Obama throws down the gauntlet on Arctic, Atlantic drilling


The Obama administration had already telegraphed that it was likely to impose what amounts to a ban on oil-and-natural-gas drilling off the Atlantic coastline and also in the Arctic waters near Alaska. At a moment when the world is looking to reduce its dependency on fossil fuels, neither the plan to expand drilling in the seafood-laden waters off the tourist beaches of the American South nor the extreme risks of an oil spill in the frigid Arctic makes any sense. And the president — who launched his term in office with an “all of the above” approach to energy that greatly expanded U.S. oil-and-gas production — must be applauded for that change in course. This week, with less than a month left in his presidency, Obama made the drilling ban official, with the added news that Canadian Prime Minister Justin Trudeau is working with the White House to bar energy exploration in Canada’s stretch of the Arctic coastline.

The New York Times hailed the move in an editorial:

President Obama’s decision to forbid oil and gas drilling in nearly all United States waters in the Arctic is in itself a spectacular environmental gift, offering protection to what he accurately described as a “sensitive and unique ecosystem that is unlike any other region on earth.”

It also adds one more chapter, though probably not the last, to the administration’s eight-year record of rebalancing the scale between the conservation of natural resources and their exploitation. And it sharpens an already glaring contrast between Mr. Obama and his successor, Donald Trump, who on the basis of his cabinet appointments alone seems hellbent on reviving the “drill, baby, drill” sensibilities of the George W. Bush administration.

The White House announcement was coordinated with similar steps announced by Prime Minister Justin Trudeau of Canada. Neither announcement affects state-owned waters along the coasts, but together they will shield nearly all of the Beaufort and Chukchi Seas north of Alaska from drilling.

Mr. Obama based his decision on a provision in the Outer Continental Shelf Lands Act, which governs oil and gas activities in federal waters. The provision gives a president unilateral authority to “withdraw from disposition” any unleased lands on the shelf. Despite Senator Ted Cruz’s complaint that this was simply one more “Obama abuse of power,” the provision, though rarely used, goes back as far as President Dwight D. Eisenhower, who used it to protect the reefs off Key Largo, and has since been invoked by Democratic and Republican presidents alike. Mr. Obama previously used it to bar drilling in the rich fishing grounds of Alaska’s Bristol Bay and parts of the Bering Sea.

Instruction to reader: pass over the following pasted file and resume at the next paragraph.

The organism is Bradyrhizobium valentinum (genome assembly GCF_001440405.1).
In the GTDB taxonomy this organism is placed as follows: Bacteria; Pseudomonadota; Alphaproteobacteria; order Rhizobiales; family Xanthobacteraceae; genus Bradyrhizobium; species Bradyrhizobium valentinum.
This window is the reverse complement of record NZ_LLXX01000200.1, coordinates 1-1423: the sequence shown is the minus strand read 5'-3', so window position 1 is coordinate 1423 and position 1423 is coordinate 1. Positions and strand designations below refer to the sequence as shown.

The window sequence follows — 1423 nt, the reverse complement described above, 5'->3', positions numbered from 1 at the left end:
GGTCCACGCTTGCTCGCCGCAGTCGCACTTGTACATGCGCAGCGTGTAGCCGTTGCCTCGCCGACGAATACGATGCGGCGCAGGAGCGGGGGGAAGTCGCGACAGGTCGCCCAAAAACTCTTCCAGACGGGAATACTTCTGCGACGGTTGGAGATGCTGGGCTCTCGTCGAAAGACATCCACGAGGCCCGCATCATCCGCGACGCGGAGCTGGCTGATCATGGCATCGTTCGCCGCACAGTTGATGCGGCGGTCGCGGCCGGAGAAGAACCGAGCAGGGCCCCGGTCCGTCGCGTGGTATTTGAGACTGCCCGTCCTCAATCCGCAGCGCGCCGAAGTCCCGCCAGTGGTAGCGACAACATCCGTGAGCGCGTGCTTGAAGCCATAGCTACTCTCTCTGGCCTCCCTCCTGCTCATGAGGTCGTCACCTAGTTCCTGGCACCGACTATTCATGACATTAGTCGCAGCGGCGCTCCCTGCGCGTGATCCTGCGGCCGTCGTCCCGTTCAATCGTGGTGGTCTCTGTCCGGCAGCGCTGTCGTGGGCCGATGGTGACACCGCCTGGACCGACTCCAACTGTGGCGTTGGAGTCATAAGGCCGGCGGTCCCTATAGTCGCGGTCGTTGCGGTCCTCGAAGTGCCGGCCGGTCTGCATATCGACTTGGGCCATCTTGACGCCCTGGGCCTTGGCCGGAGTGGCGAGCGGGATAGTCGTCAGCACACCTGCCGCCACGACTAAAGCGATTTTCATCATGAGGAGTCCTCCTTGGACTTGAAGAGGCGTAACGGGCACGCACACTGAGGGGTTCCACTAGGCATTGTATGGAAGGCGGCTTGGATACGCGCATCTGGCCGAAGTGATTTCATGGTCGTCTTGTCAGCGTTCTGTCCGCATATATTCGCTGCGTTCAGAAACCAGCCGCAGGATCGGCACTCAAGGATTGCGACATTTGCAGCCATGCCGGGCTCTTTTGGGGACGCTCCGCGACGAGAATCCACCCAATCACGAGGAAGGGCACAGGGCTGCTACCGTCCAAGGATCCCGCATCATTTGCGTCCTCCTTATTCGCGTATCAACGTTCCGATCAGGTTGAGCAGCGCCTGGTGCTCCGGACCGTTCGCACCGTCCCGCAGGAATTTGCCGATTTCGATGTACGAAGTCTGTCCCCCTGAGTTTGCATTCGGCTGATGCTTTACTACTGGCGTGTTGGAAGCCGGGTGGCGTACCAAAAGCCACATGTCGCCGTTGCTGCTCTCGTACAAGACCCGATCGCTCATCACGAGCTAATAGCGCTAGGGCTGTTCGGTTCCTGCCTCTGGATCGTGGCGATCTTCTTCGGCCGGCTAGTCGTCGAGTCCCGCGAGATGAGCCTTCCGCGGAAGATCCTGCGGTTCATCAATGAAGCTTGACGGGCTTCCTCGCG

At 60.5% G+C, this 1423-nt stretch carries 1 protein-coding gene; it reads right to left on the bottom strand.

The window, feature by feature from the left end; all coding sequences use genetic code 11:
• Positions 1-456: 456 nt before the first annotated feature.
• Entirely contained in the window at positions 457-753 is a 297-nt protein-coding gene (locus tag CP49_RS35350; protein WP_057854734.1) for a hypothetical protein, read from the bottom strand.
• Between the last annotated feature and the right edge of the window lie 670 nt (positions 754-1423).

As the editorial notes, drilling in the Arctic had already proved a dangerous, money-wasting fool’s errand, and yet Big Oil was determined to hold onto its rights to drill in the region — and anywhere else that it wants to. With this move by Obama, along with his decision to order further environmental reviews and hold up the Dakota Access pipeline and to block the Keystone XL pipeline altogether, the outgoing president is determined to leave Washington with a flurry of activity to both protect the environment and stymie climate change.

And yet there clear is another motive here. Obama knows that the incoming president, Donald Trump, has assembled a team of oilmen and climate-change deniers to run his environmental ship; even his nominee for secretary of state, Rex Tillerson, is the CEO of the world’s largest oil company, ExxonMobil. The current administration’s new policies will force Trump to make a public show of reversing them, and some of these maneuvers can’t be easily overturned.  If nothing else, it all buys some valuable time for those of us who are determined to protect Planet Earth for the next four years. We owe President Obama a debt of gratitude.

Read more about President Obama’s ban on Arctic and Atlantic drilling from the New York Times: http://www.nytimes.com/2016/12/21/opinion/leaving-the-arctic-alone.html?ref=opinion

Learn more about the need for worldwide action on fossil fuels in my new book, Crude Justice: How I Fought Big Oil and Won, and What You Should Know About the New Environmental Attack on Americahttp://shop.benbellabooks.com/crude-justice

© Stuart H. Smith, LLC 2016 – All Rights Reserved

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Stuart H. Smith is an attorney based in New Orleans fighting major oil companies and other polluters.
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